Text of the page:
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Tuesday, July 20, 1999 Published at 16:03 GMT 17:03 UK

World: Africa

Rumour and gossip at Congo's peace talks

Lusaka: "Nothing to distract the attention"

By Ishbel Matheson in Lusaka

"Your guess is as good as mine," said the Ugandan defence minister, Steven Kuvuna, in answer to my query about whether the rebels were planning to turn up in Lusaka.

What time were ministers due to meet? I asked the Congolese foreign minister, Abdoullaye Yerodia. "I have no idea", he said plaintively' "I thought you might know."

[ image:  ]
Even the Zambian Ministry of Foreign Affairs drew a blank.

" These fellows have gone to ground", said the perplexed official, referring to his bosses who were running the show. "We can't get any information out of them".

During the past three weeks, journalists, ministers and officials have often found themselves in the same boat, scrabbling around trying to find out what progress is really being made in the Lusaka peace accord.

The Zambian government has taken its role as neutral mediator very seriously. Official information is scarce. Indeed, apart from the time-honoured phrase, "consultations are continuing" it is practically non-existent.

No point in shopping

However, there is plenty of rumour, counter-rumour and gossip. To catch up with the latest, journalists haunt the lobbies of Lusaka's major hotels. If the participants are not in official meetings, they are invariably in their hotel rooms, flipping TV channels or simply working their way through the room service menu.

There are few attractions in the Zambian capital, to lure them away from the business in hand. As one veteran of the international conference circuit put it rather cruelly: "If the talks were held in Geneva, the whole process would be a flop because everybody would go shopping. But in Lusaka, there is nothing to distract the attention."

In fact, the small, placid Zambian capital has proved a surprisingly effective venue for peace talks. There are two luxury hotels in town where all the delegates are accommodated, and this has led to some curious juxtapositions.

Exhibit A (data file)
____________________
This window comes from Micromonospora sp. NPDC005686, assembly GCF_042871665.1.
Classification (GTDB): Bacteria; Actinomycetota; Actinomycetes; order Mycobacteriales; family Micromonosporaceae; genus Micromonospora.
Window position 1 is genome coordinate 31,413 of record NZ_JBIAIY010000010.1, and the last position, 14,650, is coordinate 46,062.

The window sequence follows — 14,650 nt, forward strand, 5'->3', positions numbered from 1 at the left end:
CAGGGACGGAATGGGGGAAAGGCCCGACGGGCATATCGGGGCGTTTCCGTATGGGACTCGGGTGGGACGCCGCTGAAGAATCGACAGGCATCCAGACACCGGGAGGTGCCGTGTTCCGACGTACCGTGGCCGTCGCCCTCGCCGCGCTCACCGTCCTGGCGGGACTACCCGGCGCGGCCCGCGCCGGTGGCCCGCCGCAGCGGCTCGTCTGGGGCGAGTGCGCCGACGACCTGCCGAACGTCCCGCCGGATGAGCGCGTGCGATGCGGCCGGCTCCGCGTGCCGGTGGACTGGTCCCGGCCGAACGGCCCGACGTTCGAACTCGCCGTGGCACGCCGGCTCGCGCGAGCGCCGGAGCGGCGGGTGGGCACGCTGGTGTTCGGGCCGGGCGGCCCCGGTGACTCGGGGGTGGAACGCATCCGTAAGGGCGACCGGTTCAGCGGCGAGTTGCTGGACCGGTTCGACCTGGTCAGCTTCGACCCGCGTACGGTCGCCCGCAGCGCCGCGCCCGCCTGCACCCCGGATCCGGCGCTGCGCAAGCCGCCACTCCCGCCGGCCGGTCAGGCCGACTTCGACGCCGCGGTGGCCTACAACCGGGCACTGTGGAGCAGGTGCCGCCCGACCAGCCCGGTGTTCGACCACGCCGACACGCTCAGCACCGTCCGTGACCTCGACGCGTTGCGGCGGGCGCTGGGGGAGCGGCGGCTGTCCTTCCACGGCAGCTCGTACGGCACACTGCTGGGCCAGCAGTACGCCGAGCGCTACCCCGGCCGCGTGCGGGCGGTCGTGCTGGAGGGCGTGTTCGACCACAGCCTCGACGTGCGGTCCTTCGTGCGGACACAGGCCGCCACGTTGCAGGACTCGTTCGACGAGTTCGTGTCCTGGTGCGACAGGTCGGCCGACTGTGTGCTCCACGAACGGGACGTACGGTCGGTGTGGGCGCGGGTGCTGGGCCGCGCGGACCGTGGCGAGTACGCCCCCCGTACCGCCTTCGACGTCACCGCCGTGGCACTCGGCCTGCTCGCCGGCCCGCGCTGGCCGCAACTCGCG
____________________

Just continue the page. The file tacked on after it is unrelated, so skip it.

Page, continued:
Those who are foes on the battlefield cannot avoid meeting each other in the breakfast-room. Far away from the climate of hostility and suspicion in their homelands, sworn enemies have been spotted chatting by the swimming pool, or sharing a bottle of wine over dinner.

Diplomats here believe the value of this bonhomie should not be underestimated. It gives the participants an additional incentive to overcome the formidable political obstacles that remain in the path of a successful peace deal in Congo.

My room's bigger than yours

[ image: Wamba dia Wamba: his room is not very big]
Wamba dia Wamba: his room is not very big
The informal atmosphere has also given journalists the chance to study the main players at close-quarters.

Their vanities, obsessions and eccentricities have been on display for all to see. The size and quality of hotel rooms were, for example, a major issue for some in the rebel delegations.

Professor Ernest Wamba Dia Wamba, the head of one of the Rally for Congolese Democracy factions, had a rather small room on the seventh floor. "But when you come to Lusaka," one member of a rival rebel delegation assured his leader, Jean-Pierre Bemba, by telephone "You'll get a much bigger room. No problem"

When we later visited Mr Bemba, he did indeed have a big suite of rooms. With a 24-hour sports channel playing on the wide-screen television, bowls of fresh fruit on the table, and a beautiful wife who had just flown in from Brussels, he seemed more like a corporate executive than a rebel leader.

But appearances can be deceptive. Jean-Pierre Bemba left Lusaka, where he was talking peace, to continue prosecuting the war in Congo. The gentle, scholarly Professor Ernest Wamba dia Wamba has proved just as stubborn as any other participant when it comes to clinging onto power. The flamboyant, comical Congelese foreign minister Abdoullaye Yerodia is no fool when it comes to fighting for his government's best interests.

Journalists who have been covering these talks from the beginning, have learnt never to underestimate the guile of the participants, and never to predict the outcome, in a process that continues to defy expectations.

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